Armed with no preconceived ideas and even less exposure, I dove into the Yelawolf album with no expectations. Quick research let me know that he’s white and Cherokee, from the South, and is a skateboarder (at least at heart). That lead me to excitement because it told me NOTHING about what to expect from his album. From what we’ve posted on the site, most of y’all don’t have any idea of what to make of dude either. So let’s just get into it.
When the first track, “Get The Fuck Up” came on, I was immediately hopeful that this was the vein of the entire album. There was some sick guitar riffs and incessant boom bap (which we don’t get nearly enough of in today’s Hip-Hop music). As the title suggests, this is just screaming intro into the album that will have you throwing the weights up out the gym if it makes your playlist. I’d have to wait until “Marijuana” to get another song crafted like this one. He really seems to shine through on the more hard hitting tracks.
If you’re looking for evidence of his storytelling look no further than”Daddy’s Lambo”, “Billy Crystal”, and “Love Is Not Enough”. “Daddy’s Lambo” has a syrupy slow beat, produced by Drama Beats, that Yela uses to craft his story of taking advantage of young naive chick. You know the girls that are turned on by the bad boys and life outside of the prim and proper world that their wealthy, overprotective parents have built for them, they are his prey on this song. It’s a fun song and the beat, tho simple, is pretty hard to deny. “Billy Crystal” is a meth dealer song…I don’t know that there are many other songs like this, but I def now that I can’t recall any. The star of the three songs I named, and for that matter the album, is “Love Is Not Enough”. It’s my favorite song on the album and best example of story-telling over a Do Or Die sounding beat and a Devin the Dude sounding hook (that probably would have boosted this song into the stratosphere had he been on the hook). You all know by now how I harp on the relationships and how relatable a song is so I won’t go into that, but you can see by the title what this song is about.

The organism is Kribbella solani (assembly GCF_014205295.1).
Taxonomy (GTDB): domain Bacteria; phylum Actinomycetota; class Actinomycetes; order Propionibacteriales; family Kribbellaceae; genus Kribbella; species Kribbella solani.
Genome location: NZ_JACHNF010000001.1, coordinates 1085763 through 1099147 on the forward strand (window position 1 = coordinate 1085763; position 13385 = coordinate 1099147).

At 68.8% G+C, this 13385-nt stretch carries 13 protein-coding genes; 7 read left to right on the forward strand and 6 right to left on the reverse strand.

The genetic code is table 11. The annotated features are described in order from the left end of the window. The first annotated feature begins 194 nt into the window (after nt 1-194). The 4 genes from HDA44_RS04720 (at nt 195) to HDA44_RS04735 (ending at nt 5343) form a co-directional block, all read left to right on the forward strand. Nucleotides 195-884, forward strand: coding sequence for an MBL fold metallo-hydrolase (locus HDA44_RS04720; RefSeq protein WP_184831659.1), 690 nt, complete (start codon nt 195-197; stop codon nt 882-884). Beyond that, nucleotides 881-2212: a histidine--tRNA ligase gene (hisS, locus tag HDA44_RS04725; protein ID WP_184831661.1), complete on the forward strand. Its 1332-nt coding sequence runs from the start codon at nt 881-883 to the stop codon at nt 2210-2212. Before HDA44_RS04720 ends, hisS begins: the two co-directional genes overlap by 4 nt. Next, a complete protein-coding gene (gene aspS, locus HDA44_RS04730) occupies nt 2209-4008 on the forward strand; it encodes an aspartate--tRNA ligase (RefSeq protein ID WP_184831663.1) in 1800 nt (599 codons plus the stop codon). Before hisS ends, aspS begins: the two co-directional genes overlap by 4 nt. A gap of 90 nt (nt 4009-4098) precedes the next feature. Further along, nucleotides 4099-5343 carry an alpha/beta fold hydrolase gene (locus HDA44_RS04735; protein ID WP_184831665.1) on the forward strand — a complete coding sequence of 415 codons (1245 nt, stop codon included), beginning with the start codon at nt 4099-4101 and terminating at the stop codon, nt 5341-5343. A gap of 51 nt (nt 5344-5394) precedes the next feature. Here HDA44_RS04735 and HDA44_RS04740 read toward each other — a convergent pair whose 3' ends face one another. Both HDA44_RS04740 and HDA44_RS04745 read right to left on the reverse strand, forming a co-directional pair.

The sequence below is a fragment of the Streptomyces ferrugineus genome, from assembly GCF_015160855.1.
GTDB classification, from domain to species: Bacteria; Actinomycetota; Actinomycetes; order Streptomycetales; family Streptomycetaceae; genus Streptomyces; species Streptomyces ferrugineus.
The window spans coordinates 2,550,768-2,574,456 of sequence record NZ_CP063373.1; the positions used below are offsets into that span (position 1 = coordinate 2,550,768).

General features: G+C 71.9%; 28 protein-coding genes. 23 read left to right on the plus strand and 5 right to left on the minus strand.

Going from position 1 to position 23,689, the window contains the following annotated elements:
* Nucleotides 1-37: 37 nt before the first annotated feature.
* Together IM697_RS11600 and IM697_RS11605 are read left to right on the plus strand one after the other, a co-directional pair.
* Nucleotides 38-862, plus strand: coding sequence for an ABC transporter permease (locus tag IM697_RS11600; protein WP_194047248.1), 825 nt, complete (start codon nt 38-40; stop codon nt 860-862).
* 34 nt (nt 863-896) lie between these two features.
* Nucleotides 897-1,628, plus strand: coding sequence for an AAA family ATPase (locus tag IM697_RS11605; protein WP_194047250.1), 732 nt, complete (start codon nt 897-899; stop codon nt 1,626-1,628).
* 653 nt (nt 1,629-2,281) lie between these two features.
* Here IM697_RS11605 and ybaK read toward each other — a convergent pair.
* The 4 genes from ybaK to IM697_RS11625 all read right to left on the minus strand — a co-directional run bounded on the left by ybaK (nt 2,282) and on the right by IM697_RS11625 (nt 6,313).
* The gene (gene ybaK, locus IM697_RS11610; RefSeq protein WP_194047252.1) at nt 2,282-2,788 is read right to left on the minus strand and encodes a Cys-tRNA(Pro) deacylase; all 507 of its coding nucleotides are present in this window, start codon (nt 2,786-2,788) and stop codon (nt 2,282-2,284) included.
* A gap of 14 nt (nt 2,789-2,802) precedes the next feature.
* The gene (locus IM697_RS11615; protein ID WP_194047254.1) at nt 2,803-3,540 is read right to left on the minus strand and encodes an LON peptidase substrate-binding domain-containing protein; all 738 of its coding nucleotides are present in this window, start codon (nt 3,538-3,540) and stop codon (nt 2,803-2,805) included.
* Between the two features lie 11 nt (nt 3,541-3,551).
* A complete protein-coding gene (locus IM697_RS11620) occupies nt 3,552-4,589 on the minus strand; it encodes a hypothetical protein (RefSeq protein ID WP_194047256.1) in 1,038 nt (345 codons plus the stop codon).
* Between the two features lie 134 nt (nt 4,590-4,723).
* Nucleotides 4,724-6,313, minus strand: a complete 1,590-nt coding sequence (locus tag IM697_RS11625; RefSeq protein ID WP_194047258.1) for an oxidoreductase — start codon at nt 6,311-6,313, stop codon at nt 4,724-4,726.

For those of you that are from the south and are looking for music that reflects your culture proudly, he doesn’t leave you out either. “That’s What We On Now” is an anthem of sorts that champions “where the sticks meet the bricks” and “some new mobile home shit”. It’s here thatYela paints a different view of the trailer parks and redneck life than what you’d believe by watching Dukes of Hazzard (damn, most of y’all never saw that show huh?).”Box Chevy” and “Pop The Trunk”are songs that appeal to a more broad southern experience. Where “Box Chevy” speaks about the hood classic Chevy Caprice “Pop The Trunk” is your queue to leave the scene if that phrase is muttered.
The album does have some minor slips. “I Just Wanna Party” is a contrived party anthem that really doesn’t seem to fit in with the album, even though the album is varied. The inclusion, as with most of his appearances, is a grab for sentimental and popularity gain, but he adds nothing to an already lackluster song. The same could be said for the canned drums and production on “Good To Go” that features Bun B. Bun seems like he’s jumping on everybody’s track nowadays, but this is one I wish he didn’t do. I promise I’ve heard this beat on myspace or someone’s free beat tape somewhere and I’m not a fan of it making the album at all.
Like I said in the intro, I had no idea what to expect from dude. Lately, his name has been popping up more and more in discussions I have with folks about Hip-Hop and most prominently on the BET Hip Hop awards where he’s been in a cypher and shared the stage with Big Boi in one of the better performances that night. While Yela is extremely versatile and talented, this album comes off a little scattered and a little boring in some spots. Maybe Yela was trying to hard to showcase his versatility but it’s not all bad. At the end of the album, it’s a good look at what he’s capable of and with careful production, he could be a major player in the future. What you get is a solid debut album from one of the South’s up and coming stars.
nappyPicks: “I Wish”, “Love Is Not Enough”, “Get The Fuck Up”, “Box Chevy”